— — —
PubCom: Technologists for Accessible Design + Publishing
consulting • training • development • design • sec. 508 services
Upcoming classes at www.PubCom.com/classes
— — —
Latest blog-newsletter – Simple Guide to Writing Alt-Text

-----Original Message-----
From: WebAIM-Forum < = EMAIL ADDRESS REMOVED = > On Behalf Of Peter Shikli
Sent: Saturday, October 24, 2020 3:38 PM
To: WebAIM Forum < = EMAIL ADDRESS REMOVED = >
Subject: [WebAIM] Training Materials

Joe,

We also remediate PDFs for accessibility, but I suggest your training materials publisher consider EPUBs, which we also remediate. Because EPUBs are HTML based, we have lots more accessibility tags and constructs to improve the accessibility experience. What your training materials publisher will like is how DRM (Digital Rights Management) is integrated into EPUBs. This is why academic publishers have all gone with EPUBs instead of PDFs to protect their expensive textbooks while complying to regulations. Your training materials publisher is surely aware of their near-term regulatory fork in the road, expensive Braille or accessible digital.

The EPUB roadblock has historically been a lack of free, non-proprietary readers and display options for the public. This is improving right now. I'd be happy to point your training materials publisher toward those resources.

As far as learning and tracking with a printed book, accessible or not, we transitioned to two monitors for all our analysts years ago to deal with that. Work product on the left monitor and instructions on the right. I can't imagine going back, in fact, we've expanded one of the monitors to double wide.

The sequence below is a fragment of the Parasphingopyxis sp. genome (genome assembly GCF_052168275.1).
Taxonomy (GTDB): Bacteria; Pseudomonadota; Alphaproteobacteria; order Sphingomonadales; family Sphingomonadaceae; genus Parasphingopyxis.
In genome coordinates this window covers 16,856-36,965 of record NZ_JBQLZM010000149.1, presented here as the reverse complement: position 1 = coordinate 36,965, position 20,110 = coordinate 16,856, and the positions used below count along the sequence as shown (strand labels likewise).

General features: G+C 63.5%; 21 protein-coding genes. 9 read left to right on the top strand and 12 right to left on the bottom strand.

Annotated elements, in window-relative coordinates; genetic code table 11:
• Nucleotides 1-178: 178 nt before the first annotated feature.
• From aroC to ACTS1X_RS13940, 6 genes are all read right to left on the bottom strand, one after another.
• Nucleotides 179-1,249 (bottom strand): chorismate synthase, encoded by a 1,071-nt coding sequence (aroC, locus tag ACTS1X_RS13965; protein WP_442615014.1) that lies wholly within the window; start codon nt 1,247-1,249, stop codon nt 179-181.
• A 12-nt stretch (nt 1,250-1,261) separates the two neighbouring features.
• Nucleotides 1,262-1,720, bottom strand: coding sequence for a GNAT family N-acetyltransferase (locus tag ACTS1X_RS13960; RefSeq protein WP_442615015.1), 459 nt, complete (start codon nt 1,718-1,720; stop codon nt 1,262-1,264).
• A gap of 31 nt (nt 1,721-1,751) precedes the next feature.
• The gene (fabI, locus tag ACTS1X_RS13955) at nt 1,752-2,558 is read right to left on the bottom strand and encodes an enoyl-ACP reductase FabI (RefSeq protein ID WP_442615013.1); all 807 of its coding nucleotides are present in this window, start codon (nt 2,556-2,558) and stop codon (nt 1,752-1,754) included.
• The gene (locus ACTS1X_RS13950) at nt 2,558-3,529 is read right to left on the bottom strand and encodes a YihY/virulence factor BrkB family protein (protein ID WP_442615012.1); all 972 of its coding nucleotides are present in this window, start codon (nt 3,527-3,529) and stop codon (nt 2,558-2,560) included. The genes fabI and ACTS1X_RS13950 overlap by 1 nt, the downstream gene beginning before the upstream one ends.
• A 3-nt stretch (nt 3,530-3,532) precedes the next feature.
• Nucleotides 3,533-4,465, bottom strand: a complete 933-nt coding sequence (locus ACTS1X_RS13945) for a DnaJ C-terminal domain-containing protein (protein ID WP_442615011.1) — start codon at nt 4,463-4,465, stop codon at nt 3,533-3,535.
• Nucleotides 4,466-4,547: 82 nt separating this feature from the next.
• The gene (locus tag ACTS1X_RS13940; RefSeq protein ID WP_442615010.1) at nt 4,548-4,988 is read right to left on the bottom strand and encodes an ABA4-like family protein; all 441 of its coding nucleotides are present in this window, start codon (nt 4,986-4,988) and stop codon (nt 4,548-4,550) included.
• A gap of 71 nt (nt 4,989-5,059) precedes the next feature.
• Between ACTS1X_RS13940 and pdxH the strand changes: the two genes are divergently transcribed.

Cheers,
Peter Shikli
Access2online Inc.

From: DE BAETS Carine
Date: Mon, Oct 26 2020 4:07AM
Subject: Re: Training Materials
← Previous message | No next message

Indeed, it depends which country you're in. I would very much doubt that their approach is legitimate. Protecting their materials with watermarks and statements is allowed; not making it accessible for persons with a disability is illegal.

-----Original Message-----
From: Amber Holladay < = EMAIL ADDRESS REMOVED = >
Sent: Friday, October 23, 2020 7:58 PM
To: WebAIM Discussion List < = EMAIL ADDRESS REMOVED = >
Subject: Re: [WebAIM] Training Materials

Kudos to you for being an advocate.